As the night went on, Liesel’s bubbly friendliness put Justin completely at ease. The party was fun, even Rob’s balancing a spinning basketball on his nose stunt and the wild peanut butter and cracker eating/whistling contest.
By the time Liesel looked at her watch and announced that she had to be home by midnight, Justin felt that he had made a new friend. Not a girlfriend-friend, not yet, but a friend-friend. Who knows, he thought as she waved good-bye and stepped out the front door, what might develop later?
Justin was stuck at the party for another hour waiting for Rob to give him a ride home. When they were headed for Justin’s house, Rob asked, “So, you liked the party?”
“I could tell you did. I thought we’d never get out of there.”
“Yeah, well, I was having a blast, but my dad’s kind of strict about my curfew. If I’m late, no car for a month. Hey, didn’t I see you talking with Liesel?”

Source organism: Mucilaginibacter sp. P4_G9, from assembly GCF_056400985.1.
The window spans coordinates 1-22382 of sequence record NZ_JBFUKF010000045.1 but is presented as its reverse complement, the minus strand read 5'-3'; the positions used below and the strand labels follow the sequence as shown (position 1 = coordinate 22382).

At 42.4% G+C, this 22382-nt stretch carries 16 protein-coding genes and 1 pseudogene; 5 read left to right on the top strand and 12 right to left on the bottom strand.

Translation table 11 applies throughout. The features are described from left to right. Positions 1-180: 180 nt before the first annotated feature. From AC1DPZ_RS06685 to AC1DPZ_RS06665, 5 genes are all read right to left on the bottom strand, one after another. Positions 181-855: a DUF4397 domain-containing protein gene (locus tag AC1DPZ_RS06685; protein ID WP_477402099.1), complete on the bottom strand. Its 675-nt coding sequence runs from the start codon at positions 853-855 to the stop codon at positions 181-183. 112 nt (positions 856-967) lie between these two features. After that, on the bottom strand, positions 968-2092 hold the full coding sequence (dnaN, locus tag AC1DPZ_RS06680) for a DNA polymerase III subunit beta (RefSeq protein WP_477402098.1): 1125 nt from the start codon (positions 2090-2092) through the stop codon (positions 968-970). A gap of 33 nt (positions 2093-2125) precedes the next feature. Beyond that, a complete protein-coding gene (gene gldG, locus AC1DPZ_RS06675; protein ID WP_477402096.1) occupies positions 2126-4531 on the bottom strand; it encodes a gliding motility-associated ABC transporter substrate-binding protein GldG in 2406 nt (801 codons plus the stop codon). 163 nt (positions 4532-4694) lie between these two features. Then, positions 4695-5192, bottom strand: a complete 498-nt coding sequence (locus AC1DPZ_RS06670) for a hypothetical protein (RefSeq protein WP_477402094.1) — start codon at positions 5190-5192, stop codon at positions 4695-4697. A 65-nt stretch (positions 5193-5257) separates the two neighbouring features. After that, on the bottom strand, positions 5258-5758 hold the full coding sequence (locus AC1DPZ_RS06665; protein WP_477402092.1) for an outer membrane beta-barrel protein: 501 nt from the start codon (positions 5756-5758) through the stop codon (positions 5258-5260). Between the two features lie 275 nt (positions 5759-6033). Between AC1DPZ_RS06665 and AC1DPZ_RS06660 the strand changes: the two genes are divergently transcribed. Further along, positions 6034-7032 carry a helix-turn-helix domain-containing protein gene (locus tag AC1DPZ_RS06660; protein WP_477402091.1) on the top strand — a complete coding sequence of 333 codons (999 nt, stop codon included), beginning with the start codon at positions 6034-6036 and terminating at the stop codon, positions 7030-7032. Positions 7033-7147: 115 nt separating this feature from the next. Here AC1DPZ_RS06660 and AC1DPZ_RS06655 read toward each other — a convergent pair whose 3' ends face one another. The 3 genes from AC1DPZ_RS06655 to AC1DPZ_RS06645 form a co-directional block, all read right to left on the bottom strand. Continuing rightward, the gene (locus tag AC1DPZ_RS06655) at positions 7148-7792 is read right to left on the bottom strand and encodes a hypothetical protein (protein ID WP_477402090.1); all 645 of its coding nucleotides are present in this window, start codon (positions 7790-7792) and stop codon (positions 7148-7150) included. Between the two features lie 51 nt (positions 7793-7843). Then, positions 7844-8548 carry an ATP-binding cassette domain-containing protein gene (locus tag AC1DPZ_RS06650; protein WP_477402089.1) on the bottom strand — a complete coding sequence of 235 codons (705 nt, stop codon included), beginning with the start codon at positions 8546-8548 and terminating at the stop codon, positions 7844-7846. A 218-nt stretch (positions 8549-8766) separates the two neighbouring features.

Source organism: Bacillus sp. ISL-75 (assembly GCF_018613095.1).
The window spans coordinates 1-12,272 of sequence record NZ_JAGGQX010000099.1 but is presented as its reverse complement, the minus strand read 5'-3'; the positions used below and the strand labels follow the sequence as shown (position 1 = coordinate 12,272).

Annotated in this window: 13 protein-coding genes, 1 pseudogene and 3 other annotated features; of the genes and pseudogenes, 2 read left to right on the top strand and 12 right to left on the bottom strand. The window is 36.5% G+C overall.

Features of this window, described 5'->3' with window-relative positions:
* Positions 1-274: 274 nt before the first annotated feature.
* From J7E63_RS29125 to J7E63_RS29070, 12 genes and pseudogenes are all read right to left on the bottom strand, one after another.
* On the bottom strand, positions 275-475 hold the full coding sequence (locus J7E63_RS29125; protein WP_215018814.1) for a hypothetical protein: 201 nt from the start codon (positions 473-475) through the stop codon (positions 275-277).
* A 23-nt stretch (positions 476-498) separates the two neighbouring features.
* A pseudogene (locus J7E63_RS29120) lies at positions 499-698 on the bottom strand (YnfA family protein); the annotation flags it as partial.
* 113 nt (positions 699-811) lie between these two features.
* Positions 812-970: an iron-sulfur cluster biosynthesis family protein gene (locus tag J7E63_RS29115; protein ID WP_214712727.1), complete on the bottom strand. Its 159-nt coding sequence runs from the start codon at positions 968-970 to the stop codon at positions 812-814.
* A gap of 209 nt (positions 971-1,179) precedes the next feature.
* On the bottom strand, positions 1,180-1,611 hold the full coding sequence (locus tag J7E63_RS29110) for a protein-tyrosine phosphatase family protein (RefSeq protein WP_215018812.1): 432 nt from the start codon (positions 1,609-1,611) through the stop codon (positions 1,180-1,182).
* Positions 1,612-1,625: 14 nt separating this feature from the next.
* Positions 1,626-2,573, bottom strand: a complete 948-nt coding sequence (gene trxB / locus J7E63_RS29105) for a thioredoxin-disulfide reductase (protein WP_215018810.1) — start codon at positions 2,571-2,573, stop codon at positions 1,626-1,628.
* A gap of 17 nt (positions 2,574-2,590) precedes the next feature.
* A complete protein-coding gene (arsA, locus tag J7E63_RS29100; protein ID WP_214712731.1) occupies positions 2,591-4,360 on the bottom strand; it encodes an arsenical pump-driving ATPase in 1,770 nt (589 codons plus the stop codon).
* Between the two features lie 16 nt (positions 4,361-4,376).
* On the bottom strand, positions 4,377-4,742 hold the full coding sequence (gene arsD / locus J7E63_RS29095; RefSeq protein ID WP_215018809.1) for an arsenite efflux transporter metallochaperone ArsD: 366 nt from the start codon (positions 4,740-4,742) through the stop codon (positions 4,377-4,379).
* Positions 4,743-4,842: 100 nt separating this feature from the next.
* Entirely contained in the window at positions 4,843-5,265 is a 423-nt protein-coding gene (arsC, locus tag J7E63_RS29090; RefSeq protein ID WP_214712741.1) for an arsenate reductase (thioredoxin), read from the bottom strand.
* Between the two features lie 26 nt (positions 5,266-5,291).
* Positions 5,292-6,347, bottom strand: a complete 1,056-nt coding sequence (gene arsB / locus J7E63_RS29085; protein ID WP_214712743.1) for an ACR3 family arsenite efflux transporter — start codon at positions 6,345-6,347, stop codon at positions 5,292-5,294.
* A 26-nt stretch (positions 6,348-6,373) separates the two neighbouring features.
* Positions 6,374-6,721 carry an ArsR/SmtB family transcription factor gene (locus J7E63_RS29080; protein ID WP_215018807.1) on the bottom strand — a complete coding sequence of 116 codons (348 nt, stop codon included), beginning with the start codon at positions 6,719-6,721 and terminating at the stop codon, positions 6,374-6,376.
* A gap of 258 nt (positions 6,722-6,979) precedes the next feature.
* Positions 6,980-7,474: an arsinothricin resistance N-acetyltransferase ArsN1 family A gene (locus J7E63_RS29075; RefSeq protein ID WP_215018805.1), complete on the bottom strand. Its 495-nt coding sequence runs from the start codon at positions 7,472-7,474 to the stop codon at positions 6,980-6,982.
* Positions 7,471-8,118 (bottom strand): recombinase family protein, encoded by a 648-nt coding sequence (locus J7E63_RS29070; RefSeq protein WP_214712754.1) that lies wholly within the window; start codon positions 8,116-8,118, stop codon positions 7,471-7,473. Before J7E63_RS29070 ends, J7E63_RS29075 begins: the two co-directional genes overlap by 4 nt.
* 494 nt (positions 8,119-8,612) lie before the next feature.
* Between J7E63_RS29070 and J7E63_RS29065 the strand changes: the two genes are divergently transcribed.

Justin had been hoping he hadn’t. “We talked.”
“And what? We talked. That was it.”
“Nice girl, huh?”
“Yeah, she’s real nice.”
“She’s one of us, you know. A Mormon.”
“Well, I’m not going to hold that against her.” It suddenly occurred to Justin that many of his friends lately were Mormons. He hadn’t planned it that way, but if his father ever found out, there’d be fireworks. Well, he’d worry about that if and when the time came. He certainly wasn’t planning on joining their church, but he didn’t see any harm in having Mormon friends. “You know, seems like I’ve been surrounded by you guys lately.”
“We were hoping you wouldn’t notice. See, we’ve got this plot all figured out. We’re going to keep hanging around you until our good influence rubs off, and then sometime when you’re standing by a swimming pool, we’re going to shove you in and make you one of us.”
Justin just rolled his eyes.
Rob went on, “What’d you and Liesel talk about?”
Rob broke into laughter and pounded on the steering wheel. “Wooo-ee! It’s more serious than I thought. You sure don’t waste any time, Justin.”